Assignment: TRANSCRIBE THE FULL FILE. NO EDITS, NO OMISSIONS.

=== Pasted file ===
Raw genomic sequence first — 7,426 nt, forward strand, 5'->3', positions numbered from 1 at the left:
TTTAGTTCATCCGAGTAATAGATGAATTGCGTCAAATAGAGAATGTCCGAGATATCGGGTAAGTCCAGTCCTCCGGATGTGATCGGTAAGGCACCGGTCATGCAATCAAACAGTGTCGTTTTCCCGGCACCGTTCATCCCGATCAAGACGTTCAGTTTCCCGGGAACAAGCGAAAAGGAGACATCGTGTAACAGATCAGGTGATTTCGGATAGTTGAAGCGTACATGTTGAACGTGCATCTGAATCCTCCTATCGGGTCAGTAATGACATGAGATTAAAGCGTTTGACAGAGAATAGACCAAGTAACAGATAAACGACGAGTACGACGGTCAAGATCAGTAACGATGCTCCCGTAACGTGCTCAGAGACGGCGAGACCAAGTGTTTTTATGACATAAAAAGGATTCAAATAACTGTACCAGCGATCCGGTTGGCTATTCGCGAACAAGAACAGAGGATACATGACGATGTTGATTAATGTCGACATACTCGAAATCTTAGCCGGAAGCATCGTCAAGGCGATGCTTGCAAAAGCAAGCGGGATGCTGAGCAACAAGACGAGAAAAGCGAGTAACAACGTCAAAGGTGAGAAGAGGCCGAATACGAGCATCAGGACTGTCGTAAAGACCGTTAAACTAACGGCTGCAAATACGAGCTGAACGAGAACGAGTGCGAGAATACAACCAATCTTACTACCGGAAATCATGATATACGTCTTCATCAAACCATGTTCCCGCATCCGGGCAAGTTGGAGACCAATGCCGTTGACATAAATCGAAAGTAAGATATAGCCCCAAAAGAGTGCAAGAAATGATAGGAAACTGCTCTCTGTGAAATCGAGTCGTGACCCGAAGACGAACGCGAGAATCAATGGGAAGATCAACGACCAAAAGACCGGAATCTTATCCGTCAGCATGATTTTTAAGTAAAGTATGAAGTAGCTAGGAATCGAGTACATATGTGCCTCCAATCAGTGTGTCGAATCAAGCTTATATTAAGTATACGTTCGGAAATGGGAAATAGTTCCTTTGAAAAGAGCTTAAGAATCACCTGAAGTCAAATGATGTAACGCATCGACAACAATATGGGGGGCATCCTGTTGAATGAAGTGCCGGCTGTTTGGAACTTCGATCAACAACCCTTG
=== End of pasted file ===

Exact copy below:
Raw genomic sequence first — 7,426 nt, forward strand, 5'->3', positions numbered from 1 at the left:
TTTAGTTCATCCGAGTAATAGATGAATTGCGTCAAATAGAGAATGTCCGAGATATCGGGTAAGTCCAGTCCTCCGGATGTGATCGGTAAGGCACCGGTCATGCAATCAAACAGTGTCGTTTTCCCGGCACCGTTCATCCCGATCAAGACGTTCAGTTTCCCGGGAACAAGCGAAAAGGAGACATCGTGTAACAGATCAGGTGATTTCGGATAGTTGAAGCGTACATGTTGAACGTGCATCTGAATCCTCCTATCGGGTCAGTAATGACATGAGATTAAAGCGTTTGACAGAGAATAGACCAAGTAACAGATAAACGACGAGTACGACGGTCAAGATCAGTAACGATGCTCCCGTAACGTGCTCAGAGACGGCGAGACCAAGTGTTTTTATGACATAAAAAGGATTCAAATAACTGTACCAGCGATCCGGTTGGCTATTCGCGAACAAGAACAGAGGATACATGACGATGTTGATTAATGTCGACATACTCGAAATCTTAGCCGGAAGCATCGTCAAGGCGATGCTTGCAAAAGCAAGCGGGATGCTGAGCAACAAGACGAGAAAAGCGAGTAACAACGTCAAAGGTGAGAAGAGGCCGAATACGAGCATCAGGACTGTCGTAAAGACCGTTAAACTAACGGCTGCAAATACGAGCTGAACGAGAACGAGTGCGAGAATACAACCAATCTTACTACCGGAAATCATGATATACGTCTTCATCAAACCATGTTCCCGCATCCGGGCAAGTTGGAGACCAATGCCGTTGACATAAATCGAAAGTAAGATATAGCCCCAAAAGAGTGCAAGAAATGATAGGAAACTGCTCTCTGTGAAATCGAGTCGTGACCCGAAGACGAACGCGAGAATCAATGGGAAGATCAACGACCAAAAGACCGGAATCTTATCCGTCAGCATGATTTTTAAGTAAAGTATGAAGTAGCTAGGAATCGAGTACATATGTGCCTCCAATCAGTGTGTCGAATCAAGCTTATATTAAGTATACGTTCGGAAATGGGAAATAGTTCCTTTGAAAAGAGCTTAAGAATCACCTGAAGTCAAATGATGTAACGCATCGACAACAATATGGGGGGCATCCTGTTGAATGAAGTGCCGGCTGTTTGGAACTTCGATCAACAACCCTTG